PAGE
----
5 found-footage films that are actually good
As Blair Witch hits cinemas, we look at the best 'found footage' films, from other horrors (The Last Exorcism) to sci-fi (Chronicle) and action (End of Watch)
Somewhere peaceful and nondescript – a suburban semi-detached, a woodland clearing, a twilit cornfield – you come across an abandoned camcorder with a full memory card. Watching the recorded footage (footage the exact length and pacing of a feature film, conveniently), it becomes creepingly apparent that something terrible has happened to the absent filmmakers; in fact, it looks as though they met a grisly end pretty much exactly where you're standing.
The cornfield whispers. The attic creaks. The hairs on the back of your neck almost lift you off the ground.
Despite being shown at Sundance, and so fooling precisely zero non-idiots into thinking it had actually happened, hair-raising is what The Blair Witch Project achieved in 1999. In doing so, it inspired a generation of young filmmakers to make forgettable low-budget jump-scare pseudo-spooky rubbish (Paranormal Activity begetting Paranormal Entity, and so on); this is a shame, because the 'found footage' genre has a lot of potential. But few films exploit that potential like The Blair Witch Project did.
There are a handful of genuinely good ones, though, which we've listed below. Interestingly, most of them aren't horror films. What they share with The Blair Witch Projects isn't a preoccupation with ghouls, but a clever use of a simple technique to create tension, audience immersion, and the goosebump-inducing thrill of almost believing what you're seeing is real.
84 Charlie MoPic (1989)
It's no secret that most found-footage movies are made for budgetary rather than artistic reasons, and once someone tells you that 84 Charlie MoPic was filmed in Southern California it becomes quite hard to believe that what you're seeing is the Vietnamese Jungle. So we won't tell you.
But director Patrick Sheane Duncan fought in the Vietnam War as a soldier, and his experiences give the film the sense of time and place that SoCal couldn't. 84 Charlie MoPic is a slow-burn war film that uses the 'found footage' form to do justice to both the sudden terror and anxious boredom of armed conflict.
Man Bites Dog (1992)
You probably think In Bruges is a dark comedy, don't you? You probably think Fargo and American Psycho are as pitch-black as laughter gets. You probably feel sophisticated and jaded for laughing at the nuclear-apocalypse despair of Dr Strangelove. Bless.
Man Bites Dog (originally C'est Arrivé Près de Chez Vous) is a Belgian mockumentary so oppressively dark it'll turn your eyeballs inside out. It's also genuinely funny - right up until you choke on your own chuckles. Benoît Poelvoorde plays Ben, a witty and debonaire serial killer whose murderous vocation is dutifully documented by a sweetly earnest film crew. If you can withstand the breathtaking nihilism, there's a smart savage film here about the complicity of the media in documenting violence.
The Last Exorcism (2010)
The Last Exorcism is worth mentioning because, unless you've seen it, you'll struggle to tell it apart from the Blair Witch rip-offs. Even worse, it looks outwardly like it's also copying The Exorcist. And it's certainly not going to win any prizes for originality. But The Last Exorcism succeeds by making good use of what its competitors conspicuously lack: a sly script and solid characterisation.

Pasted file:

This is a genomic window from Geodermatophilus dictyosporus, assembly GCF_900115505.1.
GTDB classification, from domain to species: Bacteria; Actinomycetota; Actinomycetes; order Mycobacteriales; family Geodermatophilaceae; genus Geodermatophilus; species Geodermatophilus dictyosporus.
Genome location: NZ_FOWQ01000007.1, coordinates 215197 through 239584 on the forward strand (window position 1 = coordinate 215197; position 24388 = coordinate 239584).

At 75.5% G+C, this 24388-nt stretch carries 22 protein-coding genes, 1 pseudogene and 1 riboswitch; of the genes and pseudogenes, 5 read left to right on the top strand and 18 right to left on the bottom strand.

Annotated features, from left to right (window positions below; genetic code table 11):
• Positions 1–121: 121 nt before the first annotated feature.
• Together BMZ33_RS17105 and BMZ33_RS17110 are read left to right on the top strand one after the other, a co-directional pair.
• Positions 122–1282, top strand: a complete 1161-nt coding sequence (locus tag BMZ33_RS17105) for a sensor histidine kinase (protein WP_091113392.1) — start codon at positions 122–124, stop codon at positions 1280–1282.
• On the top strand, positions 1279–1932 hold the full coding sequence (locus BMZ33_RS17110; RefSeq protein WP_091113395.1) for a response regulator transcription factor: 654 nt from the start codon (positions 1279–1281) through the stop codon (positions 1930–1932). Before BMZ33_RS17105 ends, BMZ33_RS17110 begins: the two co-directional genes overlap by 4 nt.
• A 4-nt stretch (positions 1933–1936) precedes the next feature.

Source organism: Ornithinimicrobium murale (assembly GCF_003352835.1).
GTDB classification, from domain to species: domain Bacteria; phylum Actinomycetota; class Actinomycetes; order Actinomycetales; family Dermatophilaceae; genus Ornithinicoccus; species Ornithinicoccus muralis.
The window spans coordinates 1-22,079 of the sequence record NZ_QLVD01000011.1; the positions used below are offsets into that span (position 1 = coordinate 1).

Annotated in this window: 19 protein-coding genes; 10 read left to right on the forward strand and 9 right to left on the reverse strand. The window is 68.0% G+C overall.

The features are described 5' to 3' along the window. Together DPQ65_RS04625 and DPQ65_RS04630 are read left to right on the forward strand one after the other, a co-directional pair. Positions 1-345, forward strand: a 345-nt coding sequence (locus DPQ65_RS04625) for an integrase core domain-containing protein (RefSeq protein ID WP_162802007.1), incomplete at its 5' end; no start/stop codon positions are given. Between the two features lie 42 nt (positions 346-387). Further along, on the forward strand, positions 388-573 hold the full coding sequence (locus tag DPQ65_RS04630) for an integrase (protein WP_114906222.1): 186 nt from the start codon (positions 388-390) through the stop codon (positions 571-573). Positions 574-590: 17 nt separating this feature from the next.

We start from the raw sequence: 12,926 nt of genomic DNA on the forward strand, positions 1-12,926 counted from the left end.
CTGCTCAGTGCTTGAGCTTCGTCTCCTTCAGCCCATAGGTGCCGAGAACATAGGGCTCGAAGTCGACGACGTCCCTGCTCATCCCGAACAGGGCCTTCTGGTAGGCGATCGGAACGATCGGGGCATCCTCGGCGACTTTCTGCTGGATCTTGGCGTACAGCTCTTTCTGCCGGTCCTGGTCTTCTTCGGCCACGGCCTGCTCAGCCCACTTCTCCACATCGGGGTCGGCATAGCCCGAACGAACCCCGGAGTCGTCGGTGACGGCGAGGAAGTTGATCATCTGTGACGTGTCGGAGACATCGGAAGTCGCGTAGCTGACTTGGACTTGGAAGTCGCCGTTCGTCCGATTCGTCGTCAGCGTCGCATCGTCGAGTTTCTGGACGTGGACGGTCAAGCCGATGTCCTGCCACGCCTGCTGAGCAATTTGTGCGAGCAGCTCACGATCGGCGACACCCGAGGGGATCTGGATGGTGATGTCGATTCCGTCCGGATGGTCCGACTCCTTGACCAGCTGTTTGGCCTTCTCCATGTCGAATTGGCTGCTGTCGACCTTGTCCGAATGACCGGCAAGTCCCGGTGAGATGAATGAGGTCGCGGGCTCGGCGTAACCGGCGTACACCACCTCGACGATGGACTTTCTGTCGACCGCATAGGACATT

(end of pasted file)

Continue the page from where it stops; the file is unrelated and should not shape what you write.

Louisiana Reverend Cotton Marcus (Patrick Fabian) uses a bag of tricks (smoke machines, recorded noises) to perform fake exorcisms for a living; he's an imposter and he knows it, and his straight-up cynicism is very winning, especially when most characters in this genre wear permanent OH MY GOD WHAT WAS THAT faces. Naturally he ends up encountering a real case of demonic possession, and the ending is all kinds of OTT bonkers, but this wry film is the best horror found-footage since The Blair Witch Project.
Let's get this straight: Peter Parker is a bullied and lonely high-schooler with no parents, and when he becomes Spiderman he uses his new-found super-powers for all the right reasons? That seems very much like wishful thinking.
The makers of Chronicle seem to agree. When its three adolescent protagonists attain telekinetic abilities from proximity to a mysterious meteorite, they spend the first half of the movie doing the kinds of amusing, doltish things that you'd actually expect – before one of them, with a home life that's all kinds of unhappy, decides to take his anger out on the world with supernatural viciousness.
Starring Dane DeHaan (Leonardo DiCaprio's evil-looking elf-twin), Chronicle's dramatic climax is seen from the perspective of a satellite ring of levitating cameraphones. We can't decide if that's ingenious or cheating.
End of Watch (2012)
Director David Ayer most recently made the superhero film Suicide Squad, a film that we didn't think was particularly good and that clearly didn't know what it needed to be. Well, it probably needed to be End of Watch, Ayer's criminally enjoyable found-footage action film starring Jake Gyllenhaal and Michael Peña. It needed to have the same flair for bullet-splintered set-pieces and combat-forged camaraderie.
End of Watch is largely filmed with hand-held cameras, but its footage isn't exactly 'found' in the traditional sense. So sue us. There aren't that many good found-footage films. Would you rather watch Trollhunter? It's as good as it sounds. Trust us.